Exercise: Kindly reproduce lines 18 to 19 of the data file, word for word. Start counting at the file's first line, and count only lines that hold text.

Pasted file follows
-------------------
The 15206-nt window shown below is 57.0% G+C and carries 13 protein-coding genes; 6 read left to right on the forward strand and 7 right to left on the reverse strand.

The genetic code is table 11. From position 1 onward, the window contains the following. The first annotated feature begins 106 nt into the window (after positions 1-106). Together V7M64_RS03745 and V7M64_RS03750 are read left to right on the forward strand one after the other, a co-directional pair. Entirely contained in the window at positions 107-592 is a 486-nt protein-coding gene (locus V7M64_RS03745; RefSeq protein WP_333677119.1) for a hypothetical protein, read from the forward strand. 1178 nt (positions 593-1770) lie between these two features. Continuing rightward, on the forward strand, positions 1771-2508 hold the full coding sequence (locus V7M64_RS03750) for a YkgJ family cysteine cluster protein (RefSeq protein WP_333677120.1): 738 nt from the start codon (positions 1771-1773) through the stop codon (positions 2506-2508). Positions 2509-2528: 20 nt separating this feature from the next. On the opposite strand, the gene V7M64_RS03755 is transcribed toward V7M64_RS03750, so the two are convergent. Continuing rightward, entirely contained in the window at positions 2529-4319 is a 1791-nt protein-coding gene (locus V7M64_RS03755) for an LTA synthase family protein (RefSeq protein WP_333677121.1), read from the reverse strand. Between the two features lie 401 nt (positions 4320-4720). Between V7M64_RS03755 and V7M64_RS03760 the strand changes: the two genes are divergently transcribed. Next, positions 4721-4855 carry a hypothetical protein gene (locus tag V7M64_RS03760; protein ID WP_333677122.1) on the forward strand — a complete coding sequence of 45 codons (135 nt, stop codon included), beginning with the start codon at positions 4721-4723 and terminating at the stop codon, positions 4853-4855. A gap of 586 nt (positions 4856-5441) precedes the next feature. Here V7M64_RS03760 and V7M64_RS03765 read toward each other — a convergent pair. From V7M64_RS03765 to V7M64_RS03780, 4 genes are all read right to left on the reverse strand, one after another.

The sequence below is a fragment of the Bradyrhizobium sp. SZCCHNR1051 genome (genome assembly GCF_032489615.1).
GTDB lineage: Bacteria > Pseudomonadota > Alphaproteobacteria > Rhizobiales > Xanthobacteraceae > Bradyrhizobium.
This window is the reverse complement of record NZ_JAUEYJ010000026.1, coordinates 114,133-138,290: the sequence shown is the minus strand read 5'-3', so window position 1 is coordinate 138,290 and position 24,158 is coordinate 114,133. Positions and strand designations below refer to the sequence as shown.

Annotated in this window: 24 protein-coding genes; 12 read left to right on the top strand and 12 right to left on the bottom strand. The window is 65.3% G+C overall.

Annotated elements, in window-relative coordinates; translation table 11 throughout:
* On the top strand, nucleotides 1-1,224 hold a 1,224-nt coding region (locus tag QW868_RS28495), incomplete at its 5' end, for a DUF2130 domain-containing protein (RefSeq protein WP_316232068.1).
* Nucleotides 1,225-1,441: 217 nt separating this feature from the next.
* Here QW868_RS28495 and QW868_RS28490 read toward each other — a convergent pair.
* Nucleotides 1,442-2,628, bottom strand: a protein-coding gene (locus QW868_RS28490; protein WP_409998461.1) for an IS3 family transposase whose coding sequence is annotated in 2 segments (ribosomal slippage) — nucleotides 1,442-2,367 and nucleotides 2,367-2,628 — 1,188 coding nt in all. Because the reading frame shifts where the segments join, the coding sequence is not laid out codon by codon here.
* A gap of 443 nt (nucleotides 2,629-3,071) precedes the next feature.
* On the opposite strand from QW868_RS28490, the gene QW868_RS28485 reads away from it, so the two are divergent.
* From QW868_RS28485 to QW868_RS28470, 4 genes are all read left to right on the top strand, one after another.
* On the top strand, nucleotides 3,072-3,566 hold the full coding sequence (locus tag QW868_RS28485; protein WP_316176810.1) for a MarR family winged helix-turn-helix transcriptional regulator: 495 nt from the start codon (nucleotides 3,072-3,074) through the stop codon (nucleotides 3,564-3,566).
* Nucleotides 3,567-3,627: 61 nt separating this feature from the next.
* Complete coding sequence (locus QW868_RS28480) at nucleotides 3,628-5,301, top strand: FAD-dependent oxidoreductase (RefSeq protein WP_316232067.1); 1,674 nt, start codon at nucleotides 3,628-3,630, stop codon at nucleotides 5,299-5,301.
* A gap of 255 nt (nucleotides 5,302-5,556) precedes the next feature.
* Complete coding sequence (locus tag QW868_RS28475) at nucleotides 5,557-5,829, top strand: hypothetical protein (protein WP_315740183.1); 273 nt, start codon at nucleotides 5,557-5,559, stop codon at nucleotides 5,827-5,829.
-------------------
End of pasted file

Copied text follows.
* A gap of 255 nt (nucleotides 5,302-5,556) precedes the next feature.
* Complete coding sequence (locus tag QW868_RS28475) at nucleotides 5,557-5,829, top strand: hypothetical protein (protein WP_315740183.1); 273 nt, start codon at nucleotides 5,557-5,559, stop codon at nucleotides 5,827-5,829.